June 13, 2024
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Linking Northern and Central NJ, Bronx, Manhattan, Westchester and CT

Reviewing: “American Shtetl: The Making of Kiryas Joel, a Hasidic Village in Upstate New York” by Nomi M. Stolzenberg and David N. Myers. Princeton University Press. 2022. English. Hardcover. 496 pages. ISBN-13: 978-0691199771.

The book A Fortress in Brooklyn: Race, Real Estate, and the Making of Hasidic Williamsburg detailed the growth of Satmar in Brooklyn after World War 2. Under the leadership of the Satmar Rebbe, they were able to change without changing, and regrow into one of the most potent political and religious groups in New York State.

In American Shtetl: The Making of Kiryas Joel, a Hasidic village in Upstate New York, authors Nomi Stolzenberg (Professor of law at the USC Gould School of Law) and David Myers (Professor – Jewish History at UCLA), continue the story of A Fortress in Brooklyn and head about 60 miles north of Williamsburg to Kiryas Joel, New York.

Eli Spitzer asks in The Specter of Satmar, how did a small Transylvanian movement become the most powerful player in worldwide ultra-Orthodoxy? He writes that Satmar’s status as the alpha male of Orthodoxy is all the more striking because it grew so rapidly from almost nothing. In pre-war Europe, Satmar was a small fledgling offshoot of the more prestigious Sighet dynasty. Most of that world, in any case, was destroyed in the Holocaust.

Afterward, the first Satmar Rebbe, Rabbi Yoel Teitelbaum, came to America in 1946 with no money and few followers in the wake of a brief and unsuccessful stint in Jerusalem. In Williamsburg, he set about rebuilding his community from scratch, establishing himself as the leader of the lucky few Hungarian-Jewish refugees who had fled the slaughter that followed the German occupation in 1944. There, Rabbi Teitelbaum took the forlorn and devastated survivors of the greatest disaster in modern Jewish history and forged them into the most dynamic Jewish movement of the post-war era.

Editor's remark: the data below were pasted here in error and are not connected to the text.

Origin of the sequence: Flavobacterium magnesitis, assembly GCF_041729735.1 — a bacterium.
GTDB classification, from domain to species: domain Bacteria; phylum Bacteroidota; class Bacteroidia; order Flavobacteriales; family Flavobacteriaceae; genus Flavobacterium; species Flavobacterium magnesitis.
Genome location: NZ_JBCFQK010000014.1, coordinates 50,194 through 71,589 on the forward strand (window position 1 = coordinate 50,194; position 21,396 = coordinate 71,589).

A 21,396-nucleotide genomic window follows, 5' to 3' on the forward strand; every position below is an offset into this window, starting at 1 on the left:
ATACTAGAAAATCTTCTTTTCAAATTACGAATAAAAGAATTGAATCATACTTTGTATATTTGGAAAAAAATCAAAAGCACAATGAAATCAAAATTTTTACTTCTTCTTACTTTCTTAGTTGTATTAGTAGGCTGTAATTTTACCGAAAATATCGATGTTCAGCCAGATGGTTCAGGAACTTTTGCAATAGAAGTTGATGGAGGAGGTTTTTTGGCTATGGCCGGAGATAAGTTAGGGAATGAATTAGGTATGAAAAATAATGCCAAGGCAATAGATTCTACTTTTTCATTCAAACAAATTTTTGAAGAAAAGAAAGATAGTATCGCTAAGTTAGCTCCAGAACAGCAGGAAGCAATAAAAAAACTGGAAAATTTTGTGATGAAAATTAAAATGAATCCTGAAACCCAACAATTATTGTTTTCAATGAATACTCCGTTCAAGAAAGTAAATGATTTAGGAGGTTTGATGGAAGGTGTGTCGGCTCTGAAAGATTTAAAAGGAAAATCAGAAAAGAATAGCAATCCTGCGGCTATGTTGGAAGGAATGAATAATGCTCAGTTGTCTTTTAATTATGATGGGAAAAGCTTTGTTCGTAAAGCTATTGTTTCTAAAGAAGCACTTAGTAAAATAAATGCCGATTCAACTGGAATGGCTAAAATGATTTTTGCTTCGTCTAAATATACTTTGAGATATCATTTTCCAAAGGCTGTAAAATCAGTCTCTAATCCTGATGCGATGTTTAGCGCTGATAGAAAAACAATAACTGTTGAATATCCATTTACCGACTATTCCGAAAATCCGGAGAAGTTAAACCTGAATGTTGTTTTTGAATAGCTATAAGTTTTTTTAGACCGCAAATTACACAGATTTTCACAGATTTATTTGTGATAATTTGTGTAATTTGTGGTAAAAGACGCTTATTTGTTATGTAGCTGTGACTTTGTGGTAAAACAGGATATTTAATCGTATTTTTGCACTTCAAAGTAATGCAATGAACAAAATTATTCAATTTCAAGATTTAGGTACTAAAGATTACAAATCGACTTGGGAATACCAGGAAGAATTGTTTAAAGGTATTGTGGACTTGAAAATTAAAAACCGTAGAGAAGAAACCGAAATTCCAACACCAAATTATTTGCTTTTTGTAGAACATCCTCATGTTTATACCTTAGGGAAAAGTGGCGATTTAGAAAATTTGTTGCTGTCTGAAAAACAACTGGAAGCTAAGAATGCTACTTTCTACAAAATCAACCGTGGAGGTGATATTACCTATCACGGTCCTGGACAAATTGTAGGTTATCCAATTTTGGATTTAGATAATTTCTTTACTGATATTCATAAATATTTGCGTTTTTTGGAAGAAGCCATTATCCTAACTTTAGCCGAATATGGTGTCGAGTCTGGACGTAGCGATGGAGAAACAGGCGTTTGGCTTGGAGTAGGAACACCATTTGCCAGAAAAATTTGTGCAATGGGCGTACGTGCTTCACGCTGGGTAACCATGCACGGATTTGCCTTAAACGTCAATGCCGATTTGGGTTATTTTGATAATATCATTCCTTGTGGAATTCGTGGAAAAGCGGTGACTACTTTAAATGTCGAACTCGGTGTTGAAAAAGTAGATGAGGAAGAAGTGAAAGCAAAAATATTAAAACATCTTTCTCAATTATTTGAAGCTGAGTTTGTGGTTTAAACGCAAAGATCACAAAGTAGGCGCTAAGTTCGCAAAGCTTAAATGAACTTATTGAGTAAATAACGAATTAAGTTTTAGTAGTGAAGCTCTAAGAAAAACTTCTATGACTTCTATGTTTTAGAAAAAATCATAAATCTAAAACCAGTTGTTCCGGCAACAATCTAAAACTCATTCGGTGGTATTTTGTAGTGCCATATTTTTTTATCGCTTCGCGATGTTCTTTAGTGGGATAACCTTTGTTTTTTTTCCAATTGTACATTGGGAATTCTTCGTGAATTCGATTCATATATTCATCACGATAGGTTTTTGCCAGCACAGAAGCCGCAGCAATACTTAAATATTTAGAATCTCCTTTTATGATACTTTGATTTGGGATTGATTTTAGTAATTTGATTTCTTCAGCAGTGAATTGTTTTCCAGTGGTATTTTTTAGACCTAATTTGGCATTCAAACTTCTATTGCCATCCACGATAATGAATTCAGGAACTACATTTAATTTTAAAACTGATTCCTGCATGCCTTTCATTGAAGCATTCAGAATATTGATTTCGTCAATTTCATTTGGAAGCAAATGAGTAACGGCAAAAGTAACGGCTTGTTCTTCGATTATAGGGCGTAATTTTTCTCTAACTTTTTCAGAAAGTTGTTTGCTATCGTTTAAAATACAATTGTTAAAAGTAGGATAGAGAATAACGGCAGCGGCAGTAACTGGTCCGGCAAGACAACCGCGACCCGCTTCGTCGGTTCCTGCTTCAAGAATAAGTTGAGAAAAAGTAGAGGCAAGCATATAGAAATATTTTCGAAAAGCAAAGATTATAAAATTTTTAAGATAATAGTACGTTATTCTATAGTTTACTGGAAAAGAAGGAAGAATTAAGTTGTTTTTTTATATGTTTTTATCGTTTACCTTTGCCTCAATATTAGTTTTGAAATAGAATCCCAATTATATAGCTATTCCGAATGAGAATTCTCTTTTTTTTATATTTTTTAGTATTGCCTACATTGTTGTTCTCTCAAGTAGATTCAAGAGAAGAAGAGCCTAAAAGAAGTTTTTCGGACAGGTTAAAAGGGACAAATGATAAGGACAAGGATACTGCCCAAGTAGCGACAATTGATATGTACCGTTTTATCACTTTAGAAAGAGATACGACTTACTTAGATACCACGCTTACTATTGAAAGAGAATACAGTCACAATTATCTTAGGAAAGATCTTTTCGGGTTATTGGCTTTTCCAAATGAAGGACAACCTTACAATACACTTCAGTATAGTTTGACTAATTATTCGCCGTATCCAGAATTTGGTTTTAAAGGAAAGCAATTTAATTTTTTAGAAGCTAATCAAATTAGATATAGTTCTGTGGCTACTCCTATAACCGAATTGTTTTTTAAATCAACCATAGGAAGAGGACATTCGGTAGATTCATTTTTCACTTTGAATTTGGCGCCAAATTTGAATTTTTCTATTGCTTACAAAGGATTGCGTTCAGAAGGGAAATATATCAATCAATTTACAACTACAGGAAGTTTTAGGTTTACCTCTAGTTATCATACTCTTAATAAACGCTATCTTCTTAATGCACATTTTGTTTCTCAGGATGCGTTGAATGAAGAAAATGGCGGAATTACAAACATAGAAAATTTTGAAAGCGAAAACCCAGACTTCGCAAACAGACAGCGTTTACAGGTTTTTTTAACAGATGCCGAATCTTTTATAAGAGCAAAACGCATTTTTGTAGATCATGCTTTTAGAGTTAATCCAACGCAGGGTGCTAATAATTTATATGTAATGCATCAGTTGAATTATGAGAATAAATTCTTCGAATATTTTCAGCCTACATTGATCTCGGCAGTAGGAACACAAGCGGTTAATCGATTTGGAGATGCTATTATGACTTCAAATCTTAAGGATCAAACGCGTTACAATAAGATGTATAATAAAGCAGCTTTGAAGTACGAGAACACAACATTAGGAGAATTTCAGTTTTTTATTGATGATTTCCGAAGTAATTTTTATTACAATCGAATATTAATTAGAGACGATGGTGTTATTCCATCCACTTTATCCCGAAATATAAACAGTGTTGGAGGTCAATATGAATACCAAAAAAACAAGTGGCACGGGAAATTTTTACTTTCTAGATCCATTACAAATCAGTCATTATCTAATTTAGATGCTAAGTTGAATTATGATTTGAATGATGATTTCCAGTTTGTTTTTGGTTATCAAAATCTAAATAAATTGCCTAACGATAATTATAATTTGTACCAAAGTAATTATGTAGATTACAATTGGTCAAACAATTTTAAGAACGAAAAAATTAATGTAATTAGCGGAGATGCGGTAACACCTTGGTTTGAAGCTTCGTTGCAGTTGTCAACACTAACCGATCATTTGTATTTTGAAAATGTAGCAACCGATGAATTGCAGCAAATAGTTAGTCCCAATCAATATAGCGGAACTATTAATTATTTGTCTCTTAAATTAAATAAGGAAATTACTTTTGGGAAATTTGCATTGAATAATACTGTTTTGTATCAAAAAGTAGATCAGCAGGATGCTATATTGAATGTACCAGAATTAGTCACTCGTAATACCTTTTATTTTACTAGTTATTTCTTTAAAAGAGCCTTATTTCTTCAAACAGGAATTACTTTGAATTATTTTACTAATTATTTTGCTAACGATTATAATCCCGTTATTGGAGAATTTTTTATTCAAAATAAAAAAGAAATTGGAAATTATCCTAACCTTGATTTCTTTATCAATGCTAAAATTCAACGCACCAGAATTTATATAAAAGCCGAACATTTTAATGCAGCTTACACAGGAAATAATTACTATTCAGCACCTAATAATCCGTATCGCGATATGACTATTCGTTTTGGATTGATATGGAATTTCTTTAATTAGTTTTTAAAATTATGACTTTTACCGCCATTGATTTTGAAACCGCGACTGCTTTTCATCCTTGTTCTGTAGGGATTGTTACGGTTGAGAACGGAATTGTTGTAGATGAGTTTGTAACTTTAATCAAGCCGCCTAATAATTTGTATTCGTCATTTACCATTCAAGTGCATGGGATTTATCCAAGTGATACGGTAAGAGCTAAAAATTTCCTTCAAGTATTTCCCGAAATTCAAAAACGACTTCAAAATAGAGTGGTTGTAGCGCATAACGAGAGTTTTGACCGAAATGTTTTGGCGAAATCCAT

Stolzenberg and Myers have written an engaging and extremely well-researched history of the growth and development of Kiryas Joel. In some ways, it is the story of the pinnacle of the American dream, while the very nature of the community abhorred much of what the American dream stood for.

Started by a small group of Satmar Hasidim who wanted to escape the concrete jungle of Brooklyn, the story of Kiryas Joel is a story that is contradictory. The Satmar Hasidim of Williamsburg wanted to create an enclave where they could live without the distractions and negative influences of secular society. However, creating that village meant they had to use every aspect of secular legal and political power under the gun.

While much of the success of Satmar in developing Kiryas Joel was due to suave legal and political maneuvering, the growing receptivity of anti-assimilationist and anti-integrationist in the US in the late 1960s and early 1970s was undoubtedly a providential gift in favor of Satmar. The book shows how conservative forms of religious and economic libertarianism, as well as the liberal notion of communitarianism, contributed to the creation of a legal environment that was hospitable to the project of Kiryas Joel as a homogeneous and strictly orthodox religious community.